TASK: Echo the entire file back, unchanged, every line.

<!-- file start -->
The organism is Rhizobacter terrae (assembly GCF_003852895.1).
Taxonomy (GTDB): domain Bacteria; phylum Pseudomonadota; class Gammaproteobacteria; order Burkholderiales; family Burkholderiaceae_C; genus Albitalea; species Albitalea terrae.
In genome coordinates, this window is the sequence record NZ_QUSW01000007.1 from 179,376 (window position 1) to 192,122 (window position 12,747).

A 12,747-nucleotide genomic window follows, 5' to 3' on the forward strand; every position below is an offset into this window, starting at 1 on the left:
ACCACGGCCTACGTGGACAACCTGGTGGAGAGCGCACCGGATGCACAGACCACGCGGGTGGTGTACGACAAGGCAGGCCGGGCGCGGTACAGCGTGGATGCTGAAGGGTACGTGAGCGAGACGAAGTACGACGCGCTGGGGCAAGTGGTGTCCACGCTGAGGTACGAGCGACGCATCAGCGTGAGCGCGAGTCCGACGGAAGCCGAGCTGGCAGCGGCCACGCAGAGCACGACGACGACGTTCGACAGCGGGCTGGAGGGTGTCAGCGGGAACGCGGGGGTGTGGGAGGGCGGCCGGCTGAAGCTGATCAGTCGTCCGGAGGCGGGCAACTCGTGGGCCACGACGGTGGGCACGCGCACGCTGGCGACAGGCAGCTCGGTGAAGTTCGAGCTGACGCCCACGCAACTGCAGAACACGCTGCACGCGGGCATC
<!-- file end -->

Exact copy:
The organism is Rhizobacter terrae (assembly GCF_003852895.1).
Taxonomy (GTDB): domain Bacteria; phylum Pseudomonadota; class Gammaproteobacteria; order Burkholderiales; family Burkholderiaceae_C; genus Albitalea; species Albitalea terrae.
In genome coordinates, this window is the sequence record NZ_QUSW01000007.1 from 179,376 (window position 1) to 192,122 (window position 12,747).

A 12,747-nucleotide genomic window follows, 5' to 3' on the forward strand; every position below is an offset into this window, starting at 1 on the left:
ACCACGGCCTACGTGGACAACCTGGTGGAGAGCGCACCGGATGCACAGACCACGCGGGTGGTGTACGACAAGGCAGGCCGGGCGCGGTACAGCGTGGATGCTGAAGGGTACGTGAGCGAGACGAAGTACGACGCGCTGGGGCAAGTGGTGTCCACGCTGAGGTACGAGCGACGCATCAGCGTGAGCGCGAGTCCGACGGAAGCCGAGCTGGCAGCGGCCACGCAGAGCACGACGACGACGTTCGACAGCGGGCTGGAGGGTGTCAGCGGGAACGCGGGGGTGTGGGAGGGCGGCCGGCTGAAGCTGATCAGTCGTCCGGAGGCGGGCAACTCGTGGGCCACGACGGTGGGCACGCGCACGCTGGCGACAGGCAGCTCGGTGAAGTTCGAGCTGACGCCCACGCAACTGCAGAACACGCTGCACGCGGGCATC